Chambers Asia-Pacific 2018 describes Oliver as “a well-reputed competition and consumer law specialist, with one client praising his ‘expert strategic advice on engagement with competition and consumer regulators.’” He is also a published contributor to publications such as “The Private Competition Enforcement Review“.
Partner - Construction
Janine is a specialist construction, property and projects lawyer who acts on the full spectrum of construction projects and property disputes. She has particular experience in claims under the Public Works Act 1981 (for land acquisition relating to development) and mid-project and post-project phases of construction. Janine is known for her pragmatic approach, adopting either litigation and/or dispute resolution to achieve a commercially-effective outcome for her clients.
Janine also has significant experience in landlord and tenant obligations and contentious rent review disputes. She regularly appears in various dispute forums.
Named Young Private Practice Lawyer of the Year at the 2015 New Zealand Law Awards and up and coming in 2016 Chambers directory, Janine is actively engaged in thought leadership on issues impacting the property and construction industry. Janine regularly contributes to a number of publications and presents widely on complex construction and property issues.
Janine lectures ‘Law for Construction” in the Masters of Project Management programme at AUT University, is a member of the New Zealand Society of Construction Law and a member of the Building Advisory Panel to MBIE.
Senior Associate - Employment and Public Law
Daniel advises clients on a range of litigious and non-litigious matters in the areas of general employment (including health and safety and immigration), public law, regulatory affairs, public policy and law reform.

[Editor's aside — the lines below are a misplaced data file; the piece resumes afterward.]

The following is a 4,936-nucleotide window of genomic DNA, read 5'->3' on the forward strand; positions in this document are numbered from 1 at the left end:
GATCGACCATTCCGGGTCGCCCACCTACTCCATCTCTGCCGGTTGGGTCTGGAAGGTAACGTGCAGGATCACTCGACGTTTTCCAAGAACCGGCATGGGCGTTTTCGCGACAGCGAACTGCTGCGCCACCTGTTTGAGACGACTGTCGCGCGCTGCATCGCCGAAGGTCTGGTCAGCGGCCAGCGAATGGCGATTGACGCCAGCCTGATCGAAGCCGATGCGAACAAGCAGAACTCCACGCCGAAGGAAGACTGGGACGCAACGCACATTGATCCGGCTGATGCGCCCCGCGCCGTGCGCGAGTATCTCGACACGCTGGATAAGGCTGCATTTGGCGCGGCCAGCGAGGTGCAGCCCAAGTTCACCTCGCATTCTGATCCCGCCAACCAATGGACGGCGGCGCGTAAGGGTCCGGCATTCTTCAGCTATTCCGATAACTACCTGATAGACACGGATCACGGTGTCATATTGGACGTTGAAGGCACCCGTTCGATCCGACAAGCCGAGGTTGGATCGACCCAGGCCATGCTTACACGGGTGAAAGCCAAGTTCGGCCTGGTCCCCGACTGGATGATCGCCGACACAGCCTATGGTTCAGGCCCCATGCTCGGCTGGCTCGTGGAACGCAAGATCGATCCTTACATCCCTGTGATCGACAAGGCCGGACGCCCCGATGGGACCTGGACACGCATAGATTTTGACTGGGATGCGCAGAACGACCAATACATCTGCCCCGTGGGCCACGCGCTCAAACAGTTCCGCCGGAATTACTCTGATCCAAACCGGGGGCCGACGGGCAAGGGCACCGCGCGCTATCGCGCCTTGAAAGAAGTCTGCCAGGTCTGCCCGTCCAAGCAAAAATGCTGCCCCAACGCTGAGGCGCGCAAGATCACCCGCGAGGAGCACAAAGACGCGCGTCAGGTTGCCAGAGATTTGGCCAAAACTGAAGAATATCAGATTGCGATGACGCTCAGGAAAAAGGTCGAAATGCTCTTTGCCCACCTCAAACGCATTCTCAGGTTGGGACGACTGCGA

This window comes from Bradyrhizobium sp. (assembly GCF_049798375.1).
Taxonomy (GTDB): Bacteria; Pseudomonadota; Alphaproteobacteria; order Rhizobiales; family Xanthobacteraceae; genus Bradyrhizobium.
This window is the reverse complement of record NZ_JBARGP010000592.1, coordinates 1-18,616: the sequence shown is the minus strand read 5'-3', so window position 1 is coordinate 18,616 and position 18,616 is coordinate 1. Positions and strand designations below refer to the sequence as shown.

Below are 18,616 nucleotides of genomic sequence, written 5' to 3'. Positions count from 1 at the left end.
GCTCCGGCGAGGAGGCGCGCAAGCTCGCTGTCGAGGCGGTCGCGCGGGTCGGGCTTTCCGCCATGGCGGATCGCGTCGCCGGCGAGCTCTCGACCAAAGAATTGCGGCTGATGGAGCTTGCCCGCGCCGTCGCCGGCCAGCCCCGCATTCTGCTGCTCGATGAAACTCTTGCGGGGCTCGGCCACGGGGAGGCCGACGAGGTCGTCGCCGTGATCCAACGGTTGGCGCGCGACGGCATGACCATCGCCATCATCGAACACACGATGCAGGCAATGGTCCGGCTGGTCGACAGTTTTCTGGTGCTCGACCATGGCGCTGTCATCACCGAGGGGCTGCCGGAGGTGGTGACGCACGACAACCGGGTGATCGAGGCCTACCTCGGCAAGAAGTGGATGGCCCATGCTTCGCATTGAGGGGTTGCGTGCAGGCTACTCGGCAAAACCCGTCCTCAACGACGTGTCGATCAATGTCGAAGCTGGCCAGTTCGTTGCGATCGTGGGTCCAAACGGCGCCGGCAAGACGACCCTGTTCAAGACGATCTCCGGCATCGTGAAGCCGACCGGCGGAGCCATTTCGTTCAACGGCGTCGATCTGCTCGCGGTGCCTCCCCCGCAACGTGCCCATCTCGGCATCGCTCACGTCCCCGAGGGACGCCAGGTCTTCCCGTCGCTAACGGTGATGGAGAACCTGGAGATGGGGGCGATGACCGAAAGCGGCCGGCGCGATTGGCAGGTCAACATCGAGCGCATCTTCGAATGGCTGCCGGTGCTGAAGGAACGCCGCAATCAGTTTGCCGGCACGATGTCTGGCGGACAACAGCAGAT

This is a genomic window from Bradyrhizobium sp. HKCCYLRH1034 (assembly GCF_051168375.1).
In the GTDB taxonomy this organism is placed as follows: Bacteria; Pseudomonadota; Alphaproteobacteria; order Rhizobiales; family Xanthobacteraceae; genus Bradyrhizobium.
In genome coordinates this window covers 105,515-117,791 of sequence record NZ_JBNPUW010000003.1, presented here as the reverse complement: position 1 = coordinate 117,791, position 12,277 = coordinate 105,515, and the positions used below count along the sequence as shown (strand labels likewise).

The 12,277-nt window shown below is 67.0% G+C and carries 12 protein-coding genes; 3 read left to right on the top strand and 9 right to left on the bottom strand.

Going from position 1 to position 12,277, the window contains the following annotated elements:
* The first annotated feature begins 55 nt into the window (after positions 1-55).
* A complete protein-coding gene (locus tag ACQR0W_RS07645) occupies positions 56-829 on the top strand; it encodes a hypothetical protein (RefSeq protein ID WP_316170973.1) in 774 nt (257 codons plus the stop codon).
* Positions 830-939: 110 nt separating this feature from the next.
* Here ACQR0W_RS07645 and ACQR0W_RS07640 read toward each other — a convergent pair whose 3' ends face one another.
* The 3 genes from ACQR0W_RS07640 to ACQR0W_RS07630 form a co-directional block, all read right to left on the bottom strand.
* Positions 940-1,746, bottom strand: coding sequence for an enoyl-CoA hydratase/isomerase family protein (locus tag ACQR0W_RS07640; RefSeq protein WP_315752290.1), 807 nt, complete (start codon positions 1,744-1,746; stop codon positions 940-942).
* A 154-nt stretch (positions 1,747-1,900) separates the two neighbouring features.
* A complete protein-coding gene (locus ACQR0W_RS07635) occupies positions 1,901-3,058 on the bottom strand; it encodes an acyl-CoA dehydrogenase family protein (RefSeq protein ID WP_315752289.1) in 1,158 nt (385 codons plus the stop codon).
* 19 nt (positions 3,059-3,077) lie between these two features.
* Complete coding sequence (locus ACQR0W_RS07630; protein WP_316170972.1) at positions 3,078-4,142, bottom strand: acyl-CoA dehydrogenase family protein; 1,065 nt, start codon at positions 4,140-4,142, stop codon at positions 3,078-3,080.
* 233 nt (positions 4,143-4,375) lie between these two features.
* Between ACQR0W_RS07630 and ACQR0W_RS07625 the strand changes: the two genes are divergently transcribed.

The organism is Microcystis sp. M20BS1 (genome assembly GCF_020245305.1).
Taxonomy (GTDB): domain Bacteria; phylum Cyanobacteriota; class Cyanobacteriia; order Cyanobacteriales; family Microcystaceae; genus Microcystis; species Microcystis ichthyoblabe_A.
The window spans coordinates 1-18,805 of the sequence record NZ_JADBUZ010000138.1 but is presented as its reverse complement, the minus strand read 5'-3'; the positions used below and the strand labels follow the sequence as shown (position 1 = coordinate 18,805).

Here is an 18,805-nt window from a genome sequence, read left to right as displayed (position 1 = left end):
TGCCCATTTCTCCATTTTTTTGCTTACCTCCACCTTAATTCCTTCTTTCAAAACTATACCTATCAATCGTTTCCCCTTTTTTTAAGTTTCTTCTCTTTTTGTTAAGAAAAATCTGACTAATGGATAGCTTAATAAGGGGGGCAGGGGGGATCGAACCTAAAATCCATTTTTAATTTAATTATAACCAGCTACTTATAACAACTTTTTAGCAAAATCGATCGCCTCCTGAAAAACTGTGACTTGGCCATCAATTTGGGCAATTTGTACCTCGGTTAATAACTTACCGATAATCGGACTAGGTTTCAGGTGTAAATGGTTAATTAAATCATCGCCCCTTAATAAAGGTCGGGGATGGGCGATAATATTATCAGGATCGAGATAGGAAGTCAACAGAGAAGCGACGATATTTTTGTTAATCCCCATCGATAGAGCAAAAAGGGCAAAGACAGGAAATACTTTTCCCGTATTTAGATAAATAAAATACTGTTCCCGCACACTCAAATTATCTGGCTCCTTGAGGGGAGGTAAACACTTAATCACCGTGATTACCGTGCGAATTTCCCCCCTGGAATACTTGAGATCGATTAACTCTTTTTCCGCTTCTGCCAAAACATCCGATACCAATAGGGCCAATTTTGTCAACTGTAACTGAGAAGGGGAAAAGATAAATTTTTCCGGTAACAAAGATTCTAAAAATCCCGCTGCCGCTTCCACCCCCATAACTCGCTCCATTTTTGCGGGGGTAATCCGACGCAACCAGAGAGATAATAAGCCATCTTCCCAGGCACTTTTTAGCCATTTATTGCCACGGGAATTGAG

Acting for both public and private sector clients, Daniel has a solid understanding of clients’ issues in the areas of statutory and regulatory compliance, judicial review, effective consultation, and in managing regulatory, commercial and reputational risk.
In addition, Daniel brings a strong commercial understanding to problems having commenced his legal career with the firm in our Corporate team, allowing him to find pragmatic and commercial solutions to minimise risk and create opportunities for our clients.
Daniel has broad dispute resolution expertise to assist clients in achieving effective and cost-efficient outcomes, from negotiation and mediation to arbitration and litigation in a variety of forums. He also frequently undertakes investigations and compliance audits for clients. Daniel maintains an interest in international arbitration and trade disputes.
Aside from contributing to a range of firm publications, Daniel has recently published the following:
- “Warrior or problem solver – what role should lawyers play in conflict resolution?” (2018) Asian JM
- “If two heads are better than one – can mediation strengthen the effectiveness of international commercial arbitration?” in Contemporary Issues in Mediation – Volume 3 (Joel Lee and Marcus Lim gen eds) (Singapore: World Scientific Publishing, 2018)
- Balancing the Right to Regulate – what can be learnt from the TPP and the relationship between FET and MFN provisions? (2017) (unpublished LLM thesis, University of Singapore, archived at the C J Koh Law Library, National University of Singapore)
Prior to joining MinterEllisonRuddWatts, Daniel worked in a number of public affairs and corporate communication roles including some time in the office of the former Prime Minister, the Rt. Hon Sir John Key. This allowed Daniel to develop a unique set of skills that also traverses legal, policy and reputational advice.